Three stories of recent encounters I’ve had with people in need.
Last week, my wife and I took a trip to Florida, along with another couple. The other guy and I were going to a ministry conference, and our wives were tagging along because, well, it’s January and we were going to Florida.
On our way down, we stopped in Savannah, Georgia. We didn’t have to be in Orlando until dinner time, so we had a leisurely Georgia morning before we got back on the road. I woke up early, and walked around Savannah’s historic district. At one point, I met a guy named Lonnie. We got to talking, and the conversation flowed pretty easily. At that point, when he had me engaged, he asked for help. I’m homeless. Can I get a few bucks for breakfast?
My response, which is pretty typical for me, was: I can’t give you money, but I’ll take you somewhere to get something to eat.
He answered: I gotta meet someone here, so I can’t go with you. So, I went and grabbed him some breakfast – and coffee, too, he asked.
His name was Lonnie. He seemed appreciative.
This week, I was at the church office. A guy came by asking for bus money to get to Wayside Mission. He told me his name, and then I recognized him. Our church had been a part of helping him and his family. I had personally taken him some food when he was in a long-term hotel. We had assisted in other ways. And, more significantly, his wife had come to worship a few times — and was even baptized one Sunday.
He told me she was currently in Georgia with the kids. He was staying at Wayside til they could reunite. Bus fare was $2.25, he said. As he told me this, I thought to myself: My son has a basketball game near downtown. I could just take him myself, and save him the bus transfers and cold bus stops.
So, I offered to take him. He seemed good with that. We’ll leave in about an hour, I told him. I’m going to run over to Kroger, he said, where a buddy of mine is going to get me some food.
Ok, just be back in about 45 minutes, I told him. An hour later, he hadn’t returned.
I was leaving my son’s basketball game (different game, same week), and I stopped to get gas on the way home. It was cold. Really cold. (So this is why people become snowbirds.) I went inside to get my receipt, and as I opened the door to head to my car, I immediately began to jog — because, well, did I mention how cold it was?
As I ran, I heard a guy over my shoulder call out, Hey, buddy. He said something else, I’m not sure what, but it was clear he was looking for some kind of help. I never broke stride; I waved him off. It was cold. It was late. And my wife and son were waiting in the car.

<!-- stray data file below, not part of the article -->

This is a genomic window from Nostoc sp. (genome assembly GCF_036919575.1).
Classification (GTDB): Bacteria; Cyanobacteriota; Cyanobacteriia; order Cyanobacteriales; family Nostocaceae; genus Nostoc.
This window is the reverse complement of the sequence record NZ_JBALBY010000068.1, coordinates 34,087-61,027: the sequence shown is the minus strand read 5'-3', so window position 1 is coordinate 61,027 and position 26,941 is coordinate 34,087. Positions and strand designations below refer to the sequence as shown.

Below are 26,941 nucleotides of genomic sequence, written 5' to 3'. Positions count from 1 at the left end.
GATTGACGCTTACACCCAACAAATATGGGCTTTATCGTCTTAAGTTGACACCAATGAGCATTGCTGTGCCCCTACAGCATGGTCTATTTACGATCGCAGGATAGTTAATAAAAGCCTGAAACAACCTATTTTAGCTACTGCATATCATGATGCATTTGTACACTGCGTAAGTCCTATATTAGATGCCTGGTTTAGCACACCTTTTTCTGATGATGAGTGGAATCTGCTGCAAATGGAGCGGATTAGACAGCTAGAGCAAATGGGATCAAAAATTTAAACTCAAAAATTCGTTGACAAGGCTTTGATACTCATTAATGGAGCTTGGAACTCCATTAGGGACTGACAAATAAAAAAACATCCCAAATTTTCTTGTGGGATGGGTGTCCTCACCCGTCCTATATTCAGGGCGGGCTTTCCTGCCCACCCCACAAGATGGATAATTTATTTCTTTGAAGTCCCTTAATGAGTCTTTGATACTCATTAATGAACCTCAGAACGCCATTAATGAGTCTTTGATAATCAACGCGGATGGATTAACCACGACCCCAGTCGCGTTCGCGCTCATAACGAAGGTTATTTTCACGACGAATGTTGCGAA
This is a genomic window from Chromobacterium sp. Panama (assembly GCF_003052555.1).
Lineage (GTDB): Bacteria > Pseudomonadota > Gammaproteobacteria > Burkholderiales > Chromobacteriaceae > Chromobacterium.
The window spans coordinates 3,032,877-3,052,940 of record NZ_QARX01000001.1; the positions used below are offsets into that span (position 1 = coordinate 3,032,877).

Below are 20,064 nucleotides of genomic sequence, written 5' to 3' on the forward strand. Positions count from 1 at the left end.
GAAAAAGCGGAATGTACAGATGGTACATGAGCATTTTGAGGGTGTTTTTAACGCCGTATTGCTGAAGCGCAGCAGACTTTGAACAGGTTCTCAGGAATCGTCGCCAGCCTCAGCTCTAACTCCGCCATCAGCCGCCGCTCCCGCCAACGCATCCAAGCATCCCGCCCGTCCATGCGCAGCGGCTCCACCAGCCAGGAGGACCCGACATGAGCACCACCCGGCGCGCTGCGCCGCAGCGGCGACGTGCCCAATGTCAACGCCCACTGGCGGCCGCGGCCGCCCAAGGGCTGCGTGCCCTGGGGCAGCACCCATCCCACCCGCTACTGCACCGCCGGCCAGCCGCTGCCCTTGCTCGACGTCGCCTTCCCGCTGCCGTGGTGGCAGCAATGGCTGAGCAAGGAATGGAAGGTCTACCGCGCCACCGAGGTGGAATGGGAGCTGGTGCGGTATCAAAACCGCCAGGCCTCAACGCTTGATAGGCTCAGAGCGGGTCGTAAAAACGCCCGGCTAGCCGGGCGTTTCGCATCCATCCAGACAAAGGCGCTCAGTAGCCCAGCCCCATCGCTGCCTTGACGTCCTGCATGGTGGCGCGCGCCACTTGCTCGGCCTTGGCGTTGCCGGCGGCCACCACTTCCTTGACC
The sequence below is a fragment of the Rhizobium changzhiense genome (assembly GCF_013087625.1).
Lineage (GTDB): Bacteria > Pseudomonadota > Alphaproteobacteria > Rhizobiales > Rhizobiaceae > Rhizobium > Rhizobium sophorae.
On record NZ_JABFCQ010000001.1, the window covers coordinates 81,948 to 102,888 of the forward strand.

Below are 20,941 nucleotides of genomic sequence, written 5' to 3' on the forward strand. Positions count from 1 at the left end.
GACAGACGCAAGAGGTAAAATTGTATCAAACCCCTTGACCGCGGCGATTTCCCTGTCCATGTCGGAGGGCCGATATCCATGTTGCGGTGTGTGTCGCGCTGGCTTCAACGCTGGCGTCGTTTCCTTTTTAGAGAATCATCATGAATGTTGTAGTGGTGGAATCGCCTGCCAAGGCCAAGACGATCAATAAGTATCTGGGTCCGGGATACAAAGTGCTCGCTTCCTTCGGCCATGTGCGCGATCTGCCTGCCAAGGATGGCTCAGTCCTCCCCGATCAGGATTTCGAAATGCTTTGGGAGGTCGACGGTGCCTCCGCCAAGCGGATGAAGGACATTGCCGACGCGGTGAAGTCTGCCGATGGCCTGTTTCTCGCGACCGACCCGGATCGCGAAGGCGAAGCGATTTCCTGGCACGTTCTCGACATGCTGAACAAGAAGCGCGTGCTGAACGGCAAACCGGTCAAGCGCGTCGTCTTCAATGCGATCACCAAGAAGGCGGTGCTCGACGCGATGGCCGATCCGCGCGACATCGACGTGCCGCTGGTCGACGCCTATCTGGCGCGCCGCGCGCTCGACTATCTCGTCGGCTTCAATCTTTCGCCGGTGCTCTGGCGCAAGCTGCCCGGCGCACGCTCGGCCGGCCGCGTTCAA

Three encounters. Three different people. All in one week. And I mention these not to make me look good (or bad), but simply to highlight what you already know. There are tons of folks out there asking for help, in need. Life is full of opportunities to help, and often I have no idea what the real need is.
As a follower of Jesus, I want to help. I want to love. I’m called to love. But what does that look like? I mean, really look like?
Sometimes, yes, I believe it is as simple as a sandwich, or a bus ticket. Or maybe, taking the time to actually listen to someone. Or pray with them.
But the reality is: need is so great, and needs are so deep, that it is often difficult (sometimes impossible?) to truly discern what is needed. And I wonder, are some of the ways we help more about the helpers (us) than those we are trying to help? Is it easier to give a guy five bucks, or a box of food, or gather Christmas presents that are then given anonymously? Is it much harder — and messier — to really get involved in people’s lives? And when Jesus said that we’d always have the poor with us, he clearly wasn’t saying that we should just accept it as a reality of life, was he? Wasn’t he pointing us to the reality that poverty is a persistent challenge we will never quite resolve, this side of God’s Perfect Kingdom? Even so, he wasn’t advocating giving up, or ignoring the need — but isn’t the challenge for us to care enough, so that we do the hard work of learning how to really care?
I have very few answers, and way more questions. But maybe it was providential that, after a week of different encounters with people in need, I read this article. I hope you’ll read it too; it’s ten minutes that just might challenge your thinking. I know it challenged me, and gets me to thinking: If I am serious about loving God and loving others, I’ve got a lot more learning to do. So, I am going to continue to pray that God leads me, and the church I serve, to better discern how He wants to use us to minister to those in need. I hope you’ll join me in praying that prayer, too.